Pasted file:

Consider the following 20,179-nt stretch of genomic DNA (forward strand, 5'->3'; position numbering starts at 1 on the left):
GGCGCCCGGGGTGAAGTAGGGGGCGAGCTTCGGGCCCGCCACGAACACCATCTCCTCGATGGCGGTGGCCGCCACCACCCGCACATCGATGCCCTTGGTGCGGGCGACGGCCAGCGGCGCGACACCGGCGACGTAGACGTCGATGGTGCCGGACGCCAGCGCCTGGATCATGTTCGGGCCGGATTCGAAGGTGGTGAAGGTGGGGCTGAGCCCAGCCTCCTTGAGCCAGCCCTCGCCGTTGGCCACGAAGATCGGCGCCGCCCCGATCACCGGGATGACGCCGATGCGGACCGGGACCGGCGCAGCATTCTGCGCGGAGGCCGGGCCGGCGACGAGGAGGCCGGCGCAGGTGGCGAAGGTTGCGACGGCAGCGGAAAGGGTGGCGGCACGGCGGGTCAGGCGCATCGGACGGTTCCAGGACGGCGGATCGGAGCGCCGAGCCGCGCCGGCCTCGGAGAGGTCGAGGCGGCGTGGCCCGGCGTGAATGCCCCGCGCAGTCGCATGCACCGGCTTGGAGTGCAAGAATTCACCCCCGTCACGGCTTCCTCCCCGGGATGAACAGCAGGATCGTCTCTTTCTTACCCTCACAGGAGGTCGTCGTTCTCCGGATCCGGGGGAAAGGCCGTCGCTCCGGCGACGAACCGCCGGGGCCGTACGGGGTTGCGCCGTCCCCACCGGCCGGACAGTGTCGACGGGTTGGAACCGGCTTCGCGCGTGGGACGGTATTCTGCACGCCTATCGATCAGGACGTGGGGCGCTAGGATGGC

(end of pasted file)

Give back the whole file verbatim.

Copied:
Consider the following 20,179-nt stretch of genomic DNA (forward strand, 5'->3'; position numbering starts at 1 on the left):
GGCGCCCGGGGTGAAGTAGGGGGCGAGCTTCGGGCCCGCCACGAACACCATCTCCTCGATGGCGGTGGCCGCCACCACCCGCACATCGATGCCCTTGGTGCGGGCGACGGCCAGCGGCGCGACACCGGCGACGTAGACGTCGATGGTGCCGGACGCCAGCGCCTGGATCATGTTCGGGCCGGATTCGAAGGTGGTGAAGGTGGGGCTGAGCCCAGCCTCCTTGAGCCAGCCCTCGCCGTTGGCCACGAAGATCGGCGCCGCCCCGATCACCGGGATGACGCCGATGCGGACCGGGACCGGCGCAGCATTCTGCGCGGAGGCCGGGCCGGCGACGAGGAGGCCGGCGCAGGTGGCGAAGGTTGCGACGGCAGCGGAAAGGGTGGCGGCACGGCGGGTCAGGCGCATCGGACGGTTCCAGGACGGCGGATCGGAGCGCCGAGCCGCGCCGGCCTCGGAGAGGTCGAGGCGGCGTGGCCCGGCGTGAATGCCCCGCGCAGTCGCATGCACCGGCTTGGAGTGCAAGAATTCACCCCCGTCACGGCTTCCTCCCCGGGATGAACAGCAGGATCGTCTCTTTCTTACCCTCACAGGAGGTCGTCGTTCTCCGGATCCGGGGGAAAGGCCGTCGCTCCGGCGACGAACCGCCGGGGCCGTACGGGGTTGCGCCGTCCCCACCGGCCGGACAGTGTCGACGGGTTGGAACCGGCTTCGCGCGTGGGACGGTATTCTGCACGCCTATCGATCAGGACGTGGGGCGCTAGGATGGC